In recent months, I've written in appreciation of Teju Cole's comments about the aesthetic pleasure that a photobook can give as a material object, but also in praise of Cafe Royal Books, the publisher of affordable, unfussy booklets whose modus operandi is simply "getting the work seen".
For Grant Scott of United Nations Of Photography, "it's not the weight of the book, but the weight of the work that counts". Lauding Another Place Press as well as Cafe Royal, he warns against favouring "the bloated pretension of size and weight over narrative and content". There's no substitute for careful and selective editing, he suggests, and no manner of flashy design, typography or materials can disguise it.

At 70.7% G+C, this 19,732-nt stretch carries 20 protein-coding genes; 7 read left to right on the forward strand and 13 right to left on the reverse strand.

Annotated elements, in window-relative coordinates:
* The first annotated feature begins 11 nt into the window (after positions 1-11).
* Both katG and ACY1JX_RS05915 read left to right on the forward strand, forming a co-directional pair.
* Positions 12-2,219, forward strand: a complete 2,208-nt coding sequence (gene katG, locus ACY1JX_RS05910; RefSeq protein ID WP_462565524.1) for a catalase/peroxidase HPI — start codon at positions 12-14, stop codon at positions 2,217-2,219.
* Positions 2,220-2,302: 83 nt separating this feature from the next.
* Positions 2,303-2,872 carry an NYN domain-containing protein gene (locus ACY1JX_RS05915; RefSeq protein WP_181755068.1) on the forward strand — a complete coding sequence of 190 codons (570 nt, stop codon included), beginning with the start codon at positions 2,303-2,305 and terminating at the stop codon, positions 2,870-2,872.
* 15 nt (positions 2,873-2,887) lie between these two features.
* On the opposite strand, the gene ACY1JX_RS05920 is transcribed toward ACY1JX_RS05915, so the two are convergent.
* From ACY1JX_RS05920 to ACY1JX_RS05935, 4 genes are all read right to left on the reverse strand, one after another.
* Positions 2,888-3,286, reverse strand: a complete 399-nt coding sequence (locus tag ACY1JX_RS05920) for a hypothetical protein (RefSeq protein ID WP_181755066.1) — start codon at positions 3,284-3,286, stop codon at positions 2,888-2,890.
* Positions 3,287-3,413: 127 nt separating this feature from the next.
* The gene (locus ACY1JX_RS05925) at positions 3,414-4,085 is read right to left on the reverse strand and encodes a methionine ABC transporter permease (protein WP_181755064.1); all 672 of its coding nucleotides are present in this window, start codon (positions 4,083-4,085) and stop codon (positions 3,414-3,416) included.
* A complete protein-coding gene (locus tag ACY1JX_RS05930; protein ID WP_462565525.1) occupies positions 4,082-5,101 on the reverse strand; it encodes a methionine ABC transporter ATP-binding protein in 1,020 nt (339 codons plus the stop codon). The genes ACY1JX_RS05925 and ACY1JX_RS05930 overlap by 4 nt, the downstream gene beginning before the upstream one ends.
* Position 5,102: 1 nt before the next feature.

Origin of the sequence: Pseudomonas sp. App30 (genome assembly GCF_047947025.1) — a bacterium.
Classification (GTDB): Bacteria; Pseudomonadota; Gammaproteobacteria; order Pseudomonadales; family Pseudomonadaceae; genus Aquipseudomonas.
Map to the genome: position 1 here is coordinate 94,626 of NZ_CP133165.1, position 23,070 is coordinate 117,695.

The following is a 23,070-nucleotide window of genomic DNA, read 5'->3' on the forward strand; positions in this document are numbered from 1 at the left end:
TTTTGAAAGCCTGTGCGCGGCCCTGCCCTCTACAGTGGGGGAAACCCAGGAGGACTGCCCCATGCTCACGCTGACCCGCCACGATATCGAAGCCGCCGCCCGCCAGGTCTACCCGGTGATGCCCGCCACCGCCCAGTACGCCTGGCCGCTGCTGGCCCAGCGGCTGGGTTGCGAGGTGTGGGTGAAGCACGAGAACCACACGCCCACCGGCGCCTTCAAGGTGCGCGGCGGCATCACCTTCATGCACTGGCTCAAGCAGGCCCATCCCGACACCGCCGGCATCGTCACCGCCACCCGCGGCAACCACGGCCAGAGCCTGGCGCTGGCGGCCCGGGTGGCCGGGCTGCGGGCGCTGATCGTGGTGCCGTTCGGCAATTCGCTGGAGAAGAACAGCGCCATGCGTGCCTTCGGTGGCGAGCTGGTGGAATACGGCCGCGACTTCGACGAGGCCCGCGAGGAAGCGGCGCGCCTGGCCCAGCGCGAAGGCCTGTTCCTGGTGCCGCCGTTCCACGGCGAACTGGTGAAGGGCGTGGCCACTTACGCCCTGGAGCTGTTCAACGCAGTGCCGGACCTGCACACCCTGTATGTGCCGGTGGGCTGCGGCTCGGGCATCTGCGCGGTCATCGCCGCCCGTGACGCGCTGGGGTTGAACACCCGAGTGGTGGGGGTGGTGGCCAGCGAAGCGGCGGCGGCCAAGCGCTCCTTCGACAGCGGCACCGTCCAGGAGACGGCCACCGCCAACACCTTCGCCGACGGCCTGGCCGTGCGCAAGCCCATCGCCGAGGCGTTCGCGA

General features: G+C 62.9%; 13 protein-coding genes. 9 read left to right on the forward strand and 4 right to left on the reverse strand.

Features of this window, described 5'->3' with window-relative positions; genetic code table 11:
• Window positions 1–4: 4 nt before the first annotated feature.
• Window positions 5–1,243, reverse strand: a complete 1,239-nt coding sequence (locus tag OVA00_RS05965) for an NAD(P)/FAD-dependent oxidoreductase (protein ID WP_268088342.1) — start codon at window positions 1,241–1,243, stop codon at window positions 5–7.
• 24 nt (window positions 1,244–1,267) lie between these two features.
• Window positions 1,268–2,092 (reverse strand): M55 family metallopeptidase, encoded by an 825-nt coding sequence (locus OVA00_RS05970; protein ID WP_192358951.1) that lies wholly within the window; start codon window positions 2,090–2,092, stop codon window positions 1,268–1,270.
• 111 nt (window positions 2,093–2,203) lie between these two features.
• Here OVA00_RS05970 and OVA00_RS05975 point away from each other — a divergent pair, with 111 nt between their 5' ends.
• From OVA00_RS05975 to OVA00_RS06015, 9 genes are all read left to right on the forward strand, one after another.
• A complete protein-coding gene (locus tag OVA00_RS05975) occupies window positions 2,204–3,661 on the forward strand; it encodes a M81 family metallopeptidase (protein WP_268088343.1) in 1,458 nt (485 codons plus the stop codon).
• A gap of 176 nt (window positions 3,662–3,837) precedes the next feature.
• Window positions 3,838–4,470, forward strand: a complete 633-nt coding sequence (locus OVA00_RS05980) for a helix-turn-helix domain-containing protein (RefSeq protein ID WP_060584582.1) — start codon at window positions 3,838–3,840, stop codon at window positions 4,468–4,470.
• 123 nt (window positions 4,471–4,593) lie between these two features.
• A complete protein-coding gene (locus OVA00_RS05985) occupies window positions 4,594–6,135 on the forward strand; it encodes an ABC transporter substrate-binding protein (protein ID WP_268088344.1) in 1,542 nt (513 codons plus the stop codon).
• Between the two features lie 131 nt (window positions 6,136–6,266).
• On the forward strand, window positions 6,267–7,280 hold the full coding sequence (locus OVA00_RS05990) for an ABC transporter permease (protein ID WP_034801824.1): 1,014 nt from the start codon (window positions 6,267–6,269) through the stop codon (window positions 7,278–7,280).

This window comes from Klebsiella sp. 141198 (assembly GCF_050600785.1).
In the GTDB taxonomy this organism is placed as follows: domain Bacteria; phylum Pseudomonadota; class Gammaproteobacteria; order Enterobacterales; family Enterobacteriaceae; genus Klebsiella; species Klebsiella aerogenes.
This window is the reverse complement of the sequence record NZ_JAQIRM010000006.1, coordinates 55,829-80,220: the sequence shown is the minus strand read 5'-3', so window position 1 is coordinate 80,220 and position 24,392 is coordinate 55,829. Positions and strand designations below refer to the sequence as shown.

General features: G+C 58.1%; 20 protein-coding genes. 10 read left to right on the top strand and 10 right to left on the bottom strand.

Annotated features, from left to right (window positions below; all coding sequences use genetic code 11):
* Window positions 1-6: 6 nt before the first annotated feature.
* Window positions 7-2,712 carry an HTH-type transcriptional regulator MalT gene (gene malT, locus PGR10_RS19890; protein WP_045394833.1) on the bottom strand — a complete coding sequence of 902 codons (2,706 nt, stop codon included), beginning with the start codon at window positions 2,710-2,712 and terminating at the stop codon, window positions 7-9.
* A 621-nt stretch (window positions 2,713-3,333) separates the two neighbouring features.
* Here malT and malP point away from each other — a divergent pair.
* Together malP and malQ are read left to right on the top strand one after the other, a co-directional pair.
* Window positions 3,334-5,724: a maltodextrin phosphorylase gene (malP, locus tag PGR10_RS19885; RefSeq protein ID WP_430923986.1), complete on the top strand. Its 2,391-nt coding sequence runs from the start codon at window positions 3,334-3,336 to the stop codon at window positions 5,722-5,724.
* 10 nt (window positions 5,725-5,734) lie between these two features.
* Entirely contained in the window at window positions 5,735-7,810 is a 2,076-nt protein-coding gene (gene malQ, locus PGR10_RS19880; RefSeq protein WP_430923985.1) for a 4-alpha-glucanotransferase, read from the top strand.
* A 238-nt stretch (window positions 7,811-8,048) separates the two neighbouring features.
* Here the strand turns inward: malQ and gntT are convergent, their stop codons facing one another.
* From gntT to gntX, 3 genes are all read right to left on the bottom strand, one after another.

In this view, Cole isn't necessarily wrong - but I take Scott's point that many photographers do their work a disservice by becoming obsessed and intoxicated by the perceived need to create a beautiful artefact (and paying for the privilege) rather than more sensibly giving priority to finding quick, cheap and effective means of distributing it.